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Unique ways to acquire property  RSS feed

 
                                      
Posts: 5
Location: Leander, TX 8b
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Hello, I'm looking to move my family onto a homestead in Texas and I was wondering what unconventional ways people have used to acquire land for their homestead. I have good credit and I will have about 15K to put as a down payment for a property, however my income hasn't been steady so I will not qualify for a conventional loan. (at least I don't think so) So I'm trying to get creative and see what ideas you folks have that I may not be thinking of. I would like this to happen within the next year to 2 years so I'm not in an incredible rush, but I want my family to be enjoying the benefits of the country life as soon as possible! Thanks for reading and also thanks for your replies! Any info will help!

Sincerely,
Royce
 
pollinator
Posts: 10116
Location: Central Texas USA Latitude 30 Zone 8
280
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Where in Texas are you looking?  There's a lot of land for sale in my area but parcels being sold through realtors are probably grossly overpriced.  You might be able to find an old rancher willing to sell you a chunk of his land for a reasonable price.  Lots of ranchers here are getting too old to work their land and their children don't want to work it either.  Keep in mind Texas is in a drought which is expected to last possibly until 2020.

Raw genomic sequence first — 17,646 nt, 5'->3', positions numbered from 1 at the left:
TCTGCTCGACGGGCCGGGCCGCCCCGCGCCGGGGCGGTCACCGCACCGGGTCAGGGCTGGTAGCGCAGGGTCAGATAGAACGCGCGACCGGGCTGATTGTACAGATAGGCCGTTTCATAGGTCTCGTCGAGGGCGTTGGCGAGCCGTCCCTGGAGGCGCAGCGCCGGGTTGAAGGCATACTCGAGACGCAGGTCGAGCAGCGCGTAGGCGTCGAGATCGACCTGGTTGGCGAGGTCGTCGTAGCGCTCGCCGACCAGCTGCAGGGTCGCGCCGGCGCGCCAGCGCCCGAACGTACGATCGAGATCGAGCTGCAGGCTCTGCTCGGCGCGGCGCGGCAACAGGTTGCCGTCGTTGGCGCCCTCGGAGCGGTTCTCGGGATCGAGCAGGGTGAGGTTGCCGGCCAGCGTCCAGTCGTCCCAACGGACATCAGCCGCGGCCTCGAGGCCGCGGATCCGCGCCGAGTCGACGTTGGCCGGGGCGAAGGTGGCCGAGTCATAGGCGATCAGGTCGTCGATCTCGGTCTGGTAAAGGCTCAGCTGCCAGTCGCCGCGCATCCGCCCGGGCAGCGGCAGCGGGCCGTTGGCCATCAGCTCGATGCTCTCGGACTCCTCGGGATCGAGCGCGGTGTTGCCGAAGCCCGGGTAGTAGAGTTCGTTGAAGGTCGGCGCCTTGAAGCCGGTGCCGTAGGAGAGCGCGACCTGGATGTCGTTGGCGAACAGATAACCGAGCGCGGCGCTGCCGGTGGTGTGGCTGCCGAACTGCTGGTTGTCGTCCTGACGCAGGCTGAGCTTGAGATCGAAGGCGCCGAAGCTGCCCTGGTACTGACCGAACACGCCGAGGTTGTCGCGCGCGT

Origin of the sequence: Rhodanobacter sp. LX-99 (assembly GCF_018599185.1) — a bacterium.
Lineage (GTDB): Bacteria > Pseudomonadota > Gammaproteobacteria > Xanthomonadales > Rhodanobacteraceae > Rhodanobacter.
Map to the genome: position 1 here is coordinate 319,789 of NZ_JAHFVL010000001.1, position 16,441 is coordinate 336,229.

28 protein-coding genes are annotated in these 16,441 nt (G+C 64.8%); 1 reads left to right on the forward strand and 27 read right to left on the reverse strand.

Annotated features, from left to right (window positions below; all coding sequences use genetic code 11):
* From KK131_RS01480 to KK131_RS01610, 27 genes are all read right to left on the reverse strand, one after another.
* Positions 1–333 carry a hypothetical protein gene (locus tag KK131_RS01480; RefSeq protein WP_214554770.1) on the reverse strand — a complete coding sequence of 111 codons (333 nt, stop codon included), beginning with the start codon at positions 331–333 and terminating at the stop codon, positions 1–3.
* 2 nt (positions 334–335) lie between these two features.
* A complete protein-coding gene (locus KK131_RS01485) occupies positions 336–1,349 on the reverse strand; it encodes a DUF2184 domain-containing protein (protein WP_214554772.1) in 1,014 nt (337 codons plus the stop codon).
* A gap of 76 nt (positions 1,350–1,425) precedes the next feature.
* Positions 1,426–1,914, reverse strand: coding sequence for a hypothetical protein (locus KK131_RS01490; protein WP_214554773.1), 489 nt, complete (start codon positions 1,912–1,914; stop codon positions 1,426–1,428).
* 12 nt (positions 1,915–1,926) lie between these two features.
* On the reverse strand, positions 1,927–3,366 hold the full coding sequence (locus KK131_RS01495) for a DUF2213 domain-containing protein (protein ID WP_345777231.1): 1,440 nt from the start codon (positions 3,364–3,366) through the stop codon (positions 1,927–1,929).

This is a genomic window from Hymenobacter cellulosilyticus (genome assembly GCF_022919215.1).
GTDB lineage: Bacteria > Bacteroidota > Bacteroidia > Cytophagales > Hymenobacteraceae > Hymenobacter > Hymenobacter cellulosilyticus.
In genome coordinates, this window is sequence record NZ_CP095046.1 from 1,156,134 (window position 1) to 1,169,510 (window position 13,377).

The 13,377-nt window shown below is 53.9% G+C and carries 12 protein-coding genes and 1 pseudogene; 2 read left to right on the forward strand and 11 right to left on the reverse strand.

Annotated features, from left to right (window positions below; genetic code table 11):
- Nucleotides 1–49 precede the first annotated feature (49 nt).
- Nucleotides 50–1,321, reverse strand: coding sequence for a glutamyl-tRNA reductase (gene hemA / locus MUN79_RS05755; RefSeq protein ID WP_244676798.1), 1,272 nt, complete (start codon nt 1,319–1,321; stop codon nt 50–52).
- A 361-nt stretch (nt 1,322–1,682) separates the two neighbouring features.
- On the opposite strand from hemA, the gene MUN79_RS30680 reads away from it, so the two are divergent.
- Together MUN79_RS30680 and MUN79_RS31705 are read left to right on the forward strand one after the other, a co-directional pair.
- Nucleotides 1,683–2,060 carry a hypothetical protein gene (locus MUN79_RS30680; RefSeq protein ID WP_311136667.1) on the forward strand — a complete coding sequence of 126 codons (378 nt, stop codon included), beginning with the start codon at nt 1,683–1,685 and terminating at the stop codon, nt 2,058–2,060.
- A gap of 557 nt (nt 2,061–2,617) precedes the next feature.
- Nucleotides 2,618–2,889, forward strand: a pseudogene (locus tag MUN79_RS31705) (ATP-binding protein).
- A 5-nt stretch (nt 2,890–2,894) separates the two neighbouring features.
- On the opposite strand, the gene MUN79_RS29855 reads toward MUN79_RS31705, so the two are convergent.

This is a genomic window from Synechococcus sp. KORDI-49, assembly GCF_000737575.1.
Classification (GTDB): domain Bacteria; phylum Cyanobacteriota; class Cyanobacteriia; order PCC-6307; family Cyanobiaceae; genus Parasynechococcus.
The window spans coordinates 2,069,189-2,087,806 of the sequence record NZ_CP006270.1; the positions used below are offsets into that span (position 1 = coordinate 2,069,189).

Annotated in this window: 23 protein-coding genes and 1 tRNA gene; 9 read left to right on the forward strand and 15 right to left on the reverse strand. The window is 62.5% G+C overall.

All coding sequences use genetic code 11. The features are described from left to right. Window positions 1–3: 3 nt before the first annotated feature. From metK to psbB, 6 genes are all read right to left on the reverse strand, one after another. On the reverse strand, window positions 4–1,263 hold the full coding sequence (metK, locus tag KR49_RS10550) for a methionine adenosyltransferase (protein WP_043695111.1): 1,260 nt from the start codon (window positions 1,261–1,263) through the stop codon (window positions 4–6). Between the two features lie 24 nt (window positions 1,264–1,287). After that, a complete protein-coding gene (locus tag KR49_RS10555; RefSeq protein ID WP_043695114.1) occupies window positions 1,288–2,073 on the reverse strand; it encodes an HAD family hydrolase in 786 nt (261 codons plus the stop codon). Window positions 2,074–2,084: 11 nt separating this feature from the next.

http://tamutimes.tamu.edu/2011/09/29/terrible-news-texas-drought-could-last-until-2020/
 
pollinator
Posts: 1109
Location: Green County, Kentucky
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IMO, the best and probably most unconventional (to most people) way to acquire property is to pay cash for as much land as you have cash for, then build your house as you can afford to do it.  If you are careful what areas of Texas you look in, you probably have a better chance of being left alone to do that there than most other places. 

While you are building live in a cheap (or free) mobile home, or a travel trailer, or a tent, or a shed that was already on the land (or one you build before you start on the house), etc.  Or even a tent.  I've lived in a tent and a travel trailer while building. 

Tips if you go this route.  Build a SMALL house, designing it purposefully to be added onto later, as you can afford it.  DON'T move into the house until it is FINISHED!!!  Down to the last cabinet handle and the last piece of molding.  I guarantee that if you move into an unfinished house, it will NEVER get finished.  Been there, done that.  Don't go for the most expensive materials you can get, but don't skimp, either.  Don't build with shoddy materials, even if it means it takes twice as long to get the place built.  I'm always reminded of the story about the lady who, during the first Depression, saved all the string that packages came tied up in, and spent a year or more crocheting a LOVELY big bedspread with the stuff -- within another year, it was disintegrating, because the materials weren't high enough quality to last.  All that work for nothing.  Don't repeat her mistake with your building materials.

Use passive solar design.  Stay off-grid.  There's no good reason to put all that work into your home, only to owe money to the utility companies for the rest of your life!  Make sure you have water!!!  Put in a water collection system, and make it a big one -- you are likely to need it.  Everything you can do to save money is better than earning it.